Analysis3D has display options where you can display certain information about the model for your reports, presentations, and submissions. Under the Drawing option, you have the option of showing joint or member numbers on your model, so that these numbers can be used to cross reference with analysis results. The Drawing option can also display Forces, Support Joints, Joint Displacements, and NTM-Forces and Stresses on the model.
Once you have clicked on the Calculate button, the structure will be analyzed for stability. If the structure is not stable, an error message will popup and the calculation will be ceased. If the structure is stable, calculation will commence. When the calculation is completed, you can then generate analysis results. Here are the analysis results that will be created:
- Joint Displacement
Displacement values are displayed at different locations of your structural elements.
- Member forces and stresses
For stresses, Analysis3D displays axial stresses, shear stresses, bending stresses, torsional stresses, and resulting stresses (to be compared to yield strength).
The buckling load factor and safety factor can be changed. The User Manual suggests values that you can use for your analysis. In the Buckling calculation function, Analysis3D computes members’ slenderness, slenderness limit, maximum and design buckling stress, and maximum admissible buckling load values.
- Reactions at supports
- NTM Forces for each member
Analysis3D can calculate Axial forces (N), Shear forces (T), Torsion (Mx), and Bending Moments (My and Mz) values at various locations for each member. Deflection (fy and fz) values can also be calculated. You can also view individual members’ NTM forces or all members’ NTM forces.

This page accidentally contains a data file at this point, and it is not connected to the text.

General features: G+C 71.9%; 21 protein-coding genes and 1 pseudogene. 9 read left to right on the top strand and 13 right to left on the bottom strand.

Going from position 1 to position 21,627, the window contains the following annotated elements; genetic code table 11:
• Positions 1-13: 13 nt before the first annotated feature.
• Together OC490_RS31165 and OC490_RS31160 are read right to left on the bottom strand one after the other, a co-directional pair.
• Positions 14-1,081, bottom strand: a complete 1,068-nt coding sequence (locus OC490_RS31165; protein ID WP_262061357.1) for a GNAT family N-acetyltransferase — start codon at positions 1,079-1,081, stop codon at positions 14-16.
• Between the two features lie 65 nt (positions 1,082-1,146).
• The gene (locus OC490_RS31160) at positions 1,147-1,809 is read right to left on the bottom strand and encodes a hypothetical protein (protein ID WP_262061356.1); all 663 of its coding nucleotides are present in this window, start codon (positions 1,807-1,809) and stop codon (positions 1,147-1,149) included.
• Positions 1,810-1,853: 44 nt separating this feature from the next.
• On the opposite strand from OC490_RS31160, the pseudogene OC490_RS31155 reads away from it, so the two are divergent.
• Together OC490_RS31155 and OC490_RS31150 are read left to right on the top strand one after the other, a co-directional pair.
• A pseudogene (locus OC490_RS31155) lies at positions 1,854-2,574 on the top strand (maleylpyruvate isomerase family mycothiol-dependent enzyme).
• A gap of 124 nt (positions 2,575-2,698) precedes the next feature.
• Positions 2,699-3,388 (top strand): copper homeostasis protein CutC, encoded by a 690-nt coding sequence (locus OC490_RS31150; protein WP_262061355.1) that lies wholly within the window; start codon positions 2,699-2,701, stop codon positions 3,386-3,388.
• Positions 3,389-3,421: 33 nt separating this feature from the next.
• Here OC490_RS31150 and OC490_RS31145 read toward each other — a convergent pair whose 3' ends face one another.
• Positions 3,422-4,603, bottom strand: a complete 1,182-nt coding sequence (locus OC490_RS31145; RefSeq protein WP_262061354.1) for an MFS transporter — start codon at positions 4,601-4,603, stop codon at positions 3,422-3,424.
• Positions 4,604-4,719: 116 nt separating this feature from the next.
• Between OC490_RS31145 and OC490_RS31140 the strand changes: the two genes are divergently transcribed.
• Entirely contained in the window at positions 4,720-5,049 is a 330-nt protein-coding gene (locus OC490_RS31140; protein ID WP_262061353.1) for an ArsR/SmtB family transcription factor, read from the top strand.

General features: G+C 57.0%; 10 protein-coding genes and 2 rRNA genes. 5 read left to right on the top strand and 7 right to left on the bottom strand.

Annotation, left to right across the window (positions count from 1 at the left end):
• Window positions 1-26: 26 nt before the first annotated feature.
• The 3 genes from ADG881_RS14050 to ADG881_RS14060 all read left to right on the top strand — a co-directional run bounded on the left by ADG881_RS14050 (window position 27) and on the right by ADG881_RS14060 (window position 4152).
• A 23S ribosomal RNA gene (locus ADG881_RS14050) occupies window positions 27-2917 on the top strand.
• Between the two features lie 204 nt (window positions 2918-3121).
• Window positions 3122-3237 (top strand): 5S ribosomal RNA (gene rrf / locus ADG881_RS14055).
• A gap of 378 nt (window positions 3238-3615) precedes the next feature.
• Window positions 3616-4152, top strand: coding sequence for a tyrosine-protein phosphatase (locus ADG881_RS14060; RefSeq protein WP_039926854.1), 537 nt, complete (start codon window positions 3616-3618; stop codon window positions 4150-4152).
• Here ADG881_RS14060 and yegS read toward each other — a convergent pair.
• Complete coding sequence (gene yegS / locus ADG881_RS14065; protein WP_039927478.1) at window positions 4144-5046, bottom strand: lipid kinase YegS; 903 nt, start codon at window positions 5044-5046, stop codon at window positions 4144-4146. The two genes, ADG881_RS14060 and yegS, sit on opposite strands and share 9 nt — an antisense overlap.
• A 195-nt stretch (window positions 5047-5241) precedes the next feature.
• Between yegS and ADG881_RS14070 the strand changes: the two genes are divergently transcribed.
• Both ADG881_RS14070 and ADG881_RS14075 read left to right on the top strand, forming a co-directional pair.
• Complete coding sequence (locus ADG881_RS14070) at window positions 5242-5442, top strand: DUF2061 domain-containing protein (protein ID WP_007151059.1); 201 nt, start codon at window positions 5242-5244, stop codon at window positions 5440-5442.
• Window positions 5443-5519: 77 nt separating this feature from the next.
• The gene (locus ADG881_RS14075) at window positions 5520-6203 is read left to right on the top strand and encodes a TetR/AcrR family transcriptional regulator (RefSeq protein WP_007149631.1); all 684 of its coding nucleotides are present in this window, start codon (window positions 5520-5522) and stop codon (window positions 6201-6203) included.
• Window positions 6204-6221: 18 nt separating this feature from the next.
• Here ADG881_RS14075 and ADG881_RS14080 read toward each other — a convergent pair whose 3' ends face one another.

- NTM Stresses for each member
Optimization of Steel Members
Analysis3D has a “Member Design” function that optimizes structural design by showing the smallest allowable section that can support the load and support conditions inputted in your model. Therefore, this optimization function can help minimize costs and increase safety in your structural design. If a member fails to support the conditions of your design, Analysis3D can propose the smallest cross-section to resist the force and moment values. If a member is over designed, Anaylsis3D can propose a cross section that has the minimum area Ax to resist your forces and moments.
After you have chosen to use their proposed section (or have chosen another section manually that can satisfy the design criteria), you can re-analyze and re-calculate the model. You will also need to do some iterations, since the loads will be redistributed and the structural steel members need to be re-optimized in order to cater for the new load distributions.
You can choose from 3 different detailed design methods for your calculation; Plastic Design, Elastic Design, Eurocode 3 standard. The software compares whether the designed forces and moments are acceptable to the maximum allowable forces and moments provided by the steel section used.
The function calculates the following:
- Plastic Tension or compression
- Bending moment (major and minor axis)
- Plastic shear resistance
- Reduced plastic shear resistance
- Reduced moment resistance
- Reduced plastic moment resistance
- Compression buckling
- Lateral torsional buckling
- Combined bending and axial compression
- Maximum deflection in major and minor axis direction
Analysis3D offers a FREE version download for education and non-commercial purposes for you to try.
** After you have downloaded Analysis3D, save the file to a new directory, unzip the downloaded Zip-file (Analysis3D.zip), and run the executable file (Analysis3D.exe).
If you like Analysis3D and would like to try their full and unlimited version, please contact Cuylaerts Engineering.
This post is sponsored by Cuylaerts Engineering.